"In his essay 'Politics and the English Language,' well-known writer George Orwell of the early 20th century states many terms that have become meaningless after being often misused by politicians," the government-controlled New Light of Myanmar newspaper said on Oct. 9, in a lengthy critique headlined: "Saboteurs in Disguise of Democracy Activists."

The paper warned: "Such terms as 'freedom', 'democracy' and 'justice' are used so often in a dishonest way, that they have lost their original meaning.


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"Many anti-government groups in Myanmar often, and variously, use those words. Some of those groups are subversive elements to the core."

The report blamed minority ethnic Karen, the All Burma Students' Democratic Front, and others for a string of bomb attacks during recent weeks.

"These men too, are just powers taking positions under the command of their Western masters."

Burma's vast natural resources and strategic location have long been coveted by outsiders, attracting Kublai Khan's Mongol invaders in the 13th century.

British colonialists repeatedly attacked the country during the 1800s.

London grudgingly granted Burma independence in 1948, after a Japanese invasion and occupation during World War II, and the assassination of Suu Kyi's father Gen. Aung San in 1947.

Today, the would-be wealthy country is one of the world's poorest, devastated by voracious military dictators since 1962 and, more recently, ever-tightening international economic sanctions led by the U.S.

In a controversial move, Suu Kyi has added to the country's poverty by demanding international tourists boycott Burma until democracy is achieved, sparking an ongoing debate over whether the military, or impoverished citizens, would profit more from foreign investment and tourism.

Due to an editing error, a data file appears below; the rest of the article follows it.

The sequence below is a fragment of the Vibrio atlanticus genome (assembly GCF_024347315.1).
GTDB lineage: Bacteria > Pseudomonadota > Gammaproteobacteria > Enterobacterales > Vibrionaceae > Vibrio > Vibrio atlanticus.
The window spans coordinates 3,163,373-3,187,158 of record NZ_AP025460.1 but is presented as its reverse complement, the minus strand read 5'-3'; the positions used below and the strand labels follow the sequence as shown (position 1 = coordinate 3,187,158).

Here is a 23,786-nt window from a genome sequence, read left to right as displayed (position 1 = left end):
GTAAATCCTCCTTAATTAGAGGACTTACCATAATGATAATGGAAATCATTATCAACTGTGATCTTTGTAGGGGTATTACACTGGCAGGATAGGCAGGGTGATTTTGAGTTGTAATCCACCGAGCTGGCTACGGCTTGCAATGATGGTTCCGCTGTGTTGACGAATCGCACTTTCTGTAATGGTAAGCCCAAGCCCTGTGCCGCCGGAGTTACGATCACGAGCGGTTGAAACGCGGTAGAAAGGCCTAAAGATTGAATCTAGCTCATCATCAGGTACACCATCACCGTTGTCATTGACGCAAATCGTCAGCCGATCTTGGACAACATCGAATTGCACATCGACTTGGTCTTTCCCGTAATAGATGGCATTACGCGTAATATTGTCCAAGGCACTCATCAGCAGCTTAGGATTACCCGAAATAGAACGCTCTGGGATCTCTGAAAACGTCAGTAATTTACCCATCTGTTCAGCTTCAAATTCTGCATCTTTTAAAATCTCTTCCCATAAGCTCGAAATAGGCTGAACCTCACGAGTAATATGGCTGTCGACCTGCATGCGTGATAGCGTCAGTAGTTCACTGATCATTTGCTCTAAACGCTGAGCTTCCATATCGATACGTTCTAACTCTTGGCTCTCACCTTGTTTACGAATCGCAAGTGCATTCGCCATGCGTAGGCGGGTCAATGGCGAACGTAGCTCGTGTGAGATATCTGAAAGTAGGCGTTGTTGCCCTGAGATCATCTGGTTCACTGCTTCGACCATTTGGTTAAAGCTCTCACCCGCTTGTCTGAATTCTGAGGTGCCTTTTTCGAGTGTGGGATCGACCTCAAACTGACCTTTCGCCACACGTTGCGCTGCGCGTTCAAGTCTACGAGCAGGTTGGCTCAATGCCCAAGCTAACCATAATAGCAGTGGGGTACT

Suu Kyi has been freed several times since her first arrest in 1989, but the regime repeatedly sent her home after she roused thousands of supporters by speaking in public.

When Suu Kyi's National League for Democracy party won a nationwide election in 1990, the regime invalidated the results.

Her current stint under house arrest, since 2003, was extended in mid-2008 with a possible release date in November 2009.

A 1991 Nobel Peace Prize laureate, Suu Kyi has expressed concern that the military prefers not to negotiate, and instead rely on a brutal strategy of killing pro-democracy demonstrators, torture, unfair imprisonment and other abuses.

The worst bloodshed occurred during a 1988 insurrection which left an estimated 3,000 pro-democracy demonstrators dead. Suu Kyi is free to leave Burma and join her two adult sons in Britain, but she has refused to budge, defying her detractors who say she is withering into a paralyzed icon which the junta expects to outlive.

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***** Richard S Ehrlich is a Bangkok-based journalist who has reported news from Asia since 1978. He is co-author of "Hello My Big Big Honey!", a non-fiction book of investigative journalism, and his web page is http://www.geocities.com/asia_correspondent